Based on these pieces, the album would be a solid 3 stars, but on the 2005 re-issue there is an extra track that adds a marvellous 30-minute soundscape. The booklet says it's from the Dig It period but it sounds like it could have come right from Mirage or X (especially Heinrich von Kleist comes to mind). The first part is very abstract, downright spooky and disquieting, the second part has more harmonious features such as big moog and synth choir sounds, the third part is very experimental and non-melodious again, but as you know, Schulze doesn't need melody to be amazing.

The 2005 re-issue also adds a DVD from a 1980 concert Linzer Stahksinfonie, I haven't looked more then once yet. There isn't much to see actually apart from Schulze in a particularly goofy mining suit, a very sweaty drummer with a stern moustache and typical 80's imagery effects. The sound is OK though and the music consists mainly of improvisations on X material. The Schulze costume makes it hard to take this grave music seriously, so it works better if you just listen and ignore the images!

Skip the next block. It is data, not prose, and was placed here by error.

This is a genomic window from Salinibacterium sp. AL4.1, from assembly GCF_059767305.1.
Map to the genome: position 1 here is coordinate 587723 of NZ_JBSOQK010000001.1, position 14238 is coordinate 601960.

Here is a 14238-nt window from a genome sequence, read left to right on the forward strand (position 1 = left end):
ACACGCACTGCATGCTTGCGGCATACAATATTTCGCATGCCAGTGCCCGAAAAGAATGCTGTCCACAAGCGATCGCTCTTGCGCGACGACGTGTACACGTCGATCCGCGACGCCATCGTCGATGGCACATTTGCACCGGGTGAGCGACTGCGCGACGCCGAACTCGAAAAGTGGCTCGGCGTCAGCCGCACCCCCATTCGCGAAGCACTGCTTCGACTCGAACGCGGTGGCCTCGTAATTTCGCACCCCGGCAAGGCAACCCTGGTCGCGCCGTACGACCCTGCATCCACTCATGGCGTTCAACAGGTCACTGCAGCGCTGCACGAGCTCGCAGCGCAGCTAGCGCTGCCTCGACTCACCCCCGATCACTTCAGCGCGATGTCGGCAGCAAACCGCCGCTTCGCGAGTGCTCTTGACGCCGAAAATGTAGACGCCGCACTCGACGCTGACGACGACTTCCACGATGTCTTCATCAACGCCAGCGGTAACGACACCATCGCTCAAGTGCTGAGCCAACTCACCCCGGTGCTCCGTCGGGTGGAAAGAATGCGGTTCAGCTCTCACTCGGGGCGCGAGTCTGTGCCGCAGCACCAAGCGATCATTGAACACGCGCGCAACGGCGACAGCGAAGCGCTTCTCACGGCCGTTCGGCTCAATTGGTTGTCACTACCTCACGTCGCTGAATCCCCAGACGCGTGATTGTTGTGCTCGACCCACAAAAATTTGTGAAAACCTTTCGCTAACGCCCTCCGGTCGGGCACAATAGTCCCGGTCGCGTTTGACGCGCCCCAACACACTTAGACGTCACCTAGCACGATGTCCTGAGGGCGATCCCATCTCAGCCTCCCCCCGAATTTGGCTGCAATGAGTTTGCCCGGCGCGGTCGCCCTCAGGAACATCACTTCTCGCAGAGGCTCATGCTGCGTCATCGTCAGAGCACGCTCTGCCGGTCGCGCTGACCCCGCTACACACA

I wouldn't call the concert DVD a necessary item as such but it's a nice item for fans. The bonus track on the re-issued CD is a real gem though so make sure to order the right version of this album.

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Send comments to Bonnek (BETA) | Report this review (#256274) | Review Permalink
Posted Tuesday, December 15, 2009

Review by Warthur
PROG REVIEWER
2 stars Like its preceding Dune, Dig It finds Klaus Schulze at an awkward transitional point in his career in which he was attempting to integrate newer synthesisers and approaches to synthesiser playing into his usual composition style, with rather mixed results. The opening Death of an Analogue harks back to his earlier work, but doesn't match it in terms of quality, and subsequent songs have catchy synthesiser beats but don't quite hang together to my ears. With more and more artists entering the electronic arena, it seems that Klaus was struggling to keep up in the early 1980s and found it difficult to find his place in the new environment.

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Send comments to Warthur (BETA) | Report this review (#565782) | Review Permalink
Posted Thursday, November 10, 2011

Latest members reviews

4 stars THE EIGHTIES ARE ELECTRONIC There is something romantic going here as electronic music maestro Klaus Schulze ushers in a new era of digitally rendered music with one of the first recordings of it`s kind using cutting edge computer technology. It`s as if ... (read more)

Report this review (#188709) | Posted by Vibrationbaby | Monday, November 10, 2008 | Review Permanlink